Tag Archives: equality

Folly of Feminism


The Toronto Star recently ran an article discussing a report released by the Canadian Feminist Alliance for International Action (CFAIA) and the Canadian Labour Congress.

I could critique the usual fear-mongering and misuse of statistics in their report, or postulate on why a labour union was involved in its creation. However, I think a more useful approach is to focus on feminism as a whole.

In their earliest forms, feminism and women’s liberation were noble movements.  They sought to give women equality, legal autonomy, self-determination, and freedom of choice in a broad range of topics from reproduction to employment.  However, in more recent years, the agenda of feminist activists seems to have less to do with giving disadvantaged women a hand up and more to do with giving them a handout.

Activists wail and beat their drums, blaming everything from men to weapons to government for the plight of subjugated women everywhere.  They ignore the fact that portraying women as helpless victims of society undermines the entire concept of feminism.  They also ignore the fact that men and women are different.  While striving for total equality is noble, it’s also a pipe dream.  Men and women are not equal and they never will be.  There are very definite physical, emotional and mental differences between the sexes.  Some roles in our society are better suited to women, others to men, and no amount of government initiatives will ever alter that fact.

Should women have the opportunity to tackle any societal role that they choose?  Absolutely. However, so should men.  While there are still traditionally male-dominated areas where it’s difficult, if not impossible, for a woman to break through, the same holds true for men. 

This brings up another concept that modern feminist activists refuse to acknowledge: that men suffer too.  In their world, violence or discrimination against a woman is a human rights abuse, but violence or discrimination against a man is not just normal, it’s acceptable.  The divisive tactics used by feminist activists show that they have another agenda that has nothing to do with bettering the lives of women.  If they were truly interested in bettering our society, they would be looking at ways to improve the quality of life for everyone, not just women.

Taking a slightly different tack, in the Star article I mentioned above, wage parity (or lack thereof) in Canadian society is brought up.  I’m not going to touch on the fact that the professor quoted in the article is focussing only on wages as an indicator of quality of life.  Instead I’m going to point out how feminist activists, as usual, fail to take into consideration 3 very key issues that cause such a discrepancy in earnings: choice, childbearing and communication.

Many women simply choose not to go into higher paying (and traditionally male-dominated) fields.  The reasons are many and varied: it may be a career that is better suited to men, women just aren’t interested, or if they are in the field they’re unwilling to do what’s necessary to earn their place.  You see, equal opportunity isn’t something that can come from government handouts or special committees.  Like men, women need to push through obstacles on their own and prove that they are capable of doing the job.

I’ve worked in a male-centric field my entire adult-life and I’ve encountered many seemingly “backward” or “sexist” attitudes along the way.  I know my male readers are going to love this, but men really are like children 😀  They will regularly push the boundaries to see what they can get away with.  Women planning to work in a mostly male environment need to learn how to thrive in that environment.  There are many tricks and tools that are far more effective than crying “harassment” and seeking disciplinary action.  Gaining acceptance isn’t about running to management to complain that your male co-workers aren’t playing nice and trying to demand their respect simply because of your gender.  It’s about earning their respect based on merit.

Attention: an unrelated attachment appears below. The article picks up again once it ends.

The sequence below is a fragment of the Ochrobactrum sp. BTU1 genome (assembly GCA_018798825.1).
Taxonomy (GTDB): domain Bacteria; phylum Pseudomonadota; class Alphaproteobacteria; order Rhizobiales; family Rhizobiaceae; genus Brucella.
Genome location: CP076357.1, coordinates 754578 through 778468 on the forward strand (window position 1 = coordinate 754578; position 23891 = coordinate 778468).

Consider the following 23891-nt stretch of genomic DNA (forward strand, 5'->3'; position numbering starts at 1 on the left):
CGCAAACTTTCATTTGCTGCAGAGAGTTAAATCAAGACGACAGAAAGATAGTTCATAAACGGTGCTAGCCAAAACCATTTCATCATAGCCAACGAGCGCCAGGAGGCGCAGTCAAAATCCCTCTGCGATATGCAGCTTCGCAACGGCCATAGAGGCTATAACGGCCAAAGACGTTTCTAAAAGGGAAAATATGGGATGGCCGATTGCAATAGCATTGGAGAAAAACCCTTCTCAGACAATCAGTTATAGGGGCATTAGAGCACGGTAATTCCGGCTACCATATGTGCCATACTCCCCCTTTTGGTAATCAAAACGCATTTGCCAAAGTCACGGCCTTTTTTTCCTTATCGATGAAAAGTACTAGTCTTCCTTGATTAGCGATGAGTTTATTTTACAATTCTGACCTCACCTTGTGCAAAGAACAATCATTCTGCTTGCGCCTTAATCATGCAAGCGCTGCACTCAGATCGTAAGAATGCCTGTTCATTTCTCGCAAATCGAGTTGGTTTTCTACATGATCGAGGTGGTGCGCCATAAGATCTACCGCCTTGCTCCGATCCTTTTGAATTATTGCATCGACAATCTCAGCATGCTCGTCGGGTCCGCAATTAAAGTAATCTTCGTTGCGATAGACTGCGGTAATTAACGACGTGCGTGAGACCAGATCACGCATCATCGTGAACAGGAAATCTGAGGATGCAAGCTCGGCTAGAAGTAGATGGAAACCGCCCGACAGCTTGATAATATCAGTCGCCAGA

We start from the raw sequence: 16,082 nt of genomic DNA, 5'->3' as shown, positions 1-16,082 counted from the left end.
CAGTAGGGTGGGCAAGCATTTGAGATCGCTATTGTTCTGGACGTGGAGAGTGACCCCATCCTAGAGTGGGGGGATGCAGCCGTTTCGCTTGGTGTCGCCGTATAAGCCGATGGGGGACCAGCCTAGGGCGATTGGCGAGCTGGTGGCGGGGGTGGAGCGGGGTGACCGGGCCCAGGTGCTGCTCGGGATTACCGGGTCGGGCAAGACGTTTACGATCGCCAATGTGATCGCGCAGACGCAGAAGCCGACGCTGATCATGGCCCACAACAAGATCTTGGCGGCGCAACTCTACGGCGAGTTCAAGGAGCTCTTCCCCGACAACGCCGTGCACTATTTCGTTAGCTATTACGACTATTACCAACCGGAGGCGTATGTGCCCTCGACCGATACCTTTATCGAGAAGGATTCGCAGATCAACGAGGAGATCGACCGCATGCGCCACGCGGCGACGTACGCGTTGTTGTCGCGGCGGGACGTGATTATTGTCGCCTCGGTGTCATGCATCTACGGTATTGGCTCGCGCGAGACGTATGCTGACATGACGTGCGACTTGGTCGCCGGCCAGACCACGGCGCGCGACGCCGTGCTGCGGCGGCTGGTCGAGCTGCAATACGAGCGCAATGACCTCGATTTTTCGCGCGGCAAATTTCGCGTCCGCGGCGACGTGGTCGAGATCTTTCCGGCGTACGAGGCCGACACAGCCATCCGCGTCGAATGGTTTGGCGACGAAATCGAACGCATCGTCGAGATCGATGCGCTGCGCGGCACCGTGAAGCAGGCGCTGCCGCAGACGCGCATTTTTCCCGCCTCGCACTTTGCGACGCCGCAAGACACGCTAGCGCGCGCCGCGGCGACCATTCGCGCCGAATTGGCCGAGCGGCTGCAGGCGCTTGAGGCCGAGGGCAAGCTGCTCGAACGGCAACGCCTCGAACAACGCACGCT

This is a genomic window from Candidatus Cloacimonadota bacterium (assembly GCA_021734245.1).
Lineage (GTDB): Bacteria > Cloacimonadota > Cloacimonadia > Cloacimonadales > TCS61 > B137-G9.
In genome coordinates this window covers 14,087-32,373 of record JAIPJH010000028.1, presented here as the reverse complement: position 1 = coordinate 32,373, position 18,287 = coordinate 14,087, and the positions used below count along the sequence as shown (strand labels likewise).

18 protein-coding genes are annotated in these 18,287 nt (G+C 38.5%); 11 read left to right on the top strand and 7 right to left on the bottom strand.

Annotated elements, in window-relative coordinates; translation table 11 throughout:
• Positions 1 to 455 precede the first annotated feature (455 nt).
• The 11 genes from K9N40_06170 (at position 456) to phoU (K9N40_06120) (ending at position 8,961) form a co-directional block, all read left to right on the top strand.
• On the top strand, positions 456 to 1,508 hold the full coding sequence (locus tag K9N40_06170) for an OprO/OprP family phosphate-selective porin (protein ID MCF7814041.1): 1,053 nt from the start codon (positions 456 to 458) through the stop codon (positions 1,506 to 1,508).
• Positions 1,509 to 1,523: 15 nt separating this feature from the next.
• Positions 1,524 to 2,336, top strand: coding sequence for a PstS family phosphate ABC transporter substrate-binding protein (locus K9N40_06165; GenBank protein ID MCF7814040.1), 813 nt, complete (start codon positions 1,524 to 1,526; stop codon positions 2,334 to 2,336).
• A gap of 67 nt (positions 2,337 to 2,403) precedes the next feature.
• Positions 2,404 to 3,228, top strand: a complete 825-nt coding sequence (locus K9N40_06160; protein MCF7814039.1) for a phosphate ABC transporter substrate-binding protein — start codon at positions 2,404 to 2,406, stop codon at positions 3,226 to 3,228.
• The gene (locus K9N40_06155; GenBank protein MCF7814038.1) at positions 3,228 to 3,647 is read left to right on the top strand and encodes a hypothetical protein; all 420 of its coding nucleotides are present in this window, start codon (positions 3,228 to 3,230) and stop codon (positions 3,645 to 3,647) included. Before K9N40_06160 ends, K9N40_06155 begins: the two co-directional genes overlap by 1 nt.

Connected to Choice is the second item I mentioned: Childbearing.  In 60% of two-earner families, one partner works full-time while the other either doesn’t work, or works part-time.  In 91% of those families, the man is the primary breadwinner. [Source: Statistics Canada, Family Work Patterns]  It’s pretty simple.  Women who have children work less, which means they have less work experience than their male co-workers, which means they will earn less. 

I can already hear people complaining that women are being “punished” for having children.  Quite the contrary, it’s actually very equal.  Like their male co-workers, they’re being paid based on their recent relevant work experience, rather than being given a handout simply for being female. 

My last point is communication.  Many a book has been written outlining the differences in communication styles between men and women.  In general, men tend to be more direct and ask for what they want.  Women tend to use a more subtle approach. 

Over the years I’ve seen the following scenario happen time and again, not so much in unionized employment, but definitely in the private sector:  Joe and Jane start working in the same job at the same company at the same time earning the same wage.  Five years later, they’re both in the same job, but Joe is now earning more than Jane.  Another 5 years down the road, Jane is still in the same job, earning only slightly more than when she started, while Joe has been promoted and received a raise…twice!

The modern feminist would have us believe that this is a perfect example of inequality in the workplace.  On the contrary, it’s a perfect example of a skill that women need to be taught in order to be successful in the workplace.  Why is Joe doing so much better in the company than Jane?  Because he asked.  Women will toil away at a job for years, expecting their boss to notice their hard work and offer them a raise or promotion.  Men will simply go to their boss and ask for it.

Much progress has been made in the quest for women’s rights over the last 200 years.  Laws have been made and repealed; cultural norms have been challenged and changed.  Government legislation has gone about as far as it can go.  It’s now up to women to pick up the flag and run with it themselves.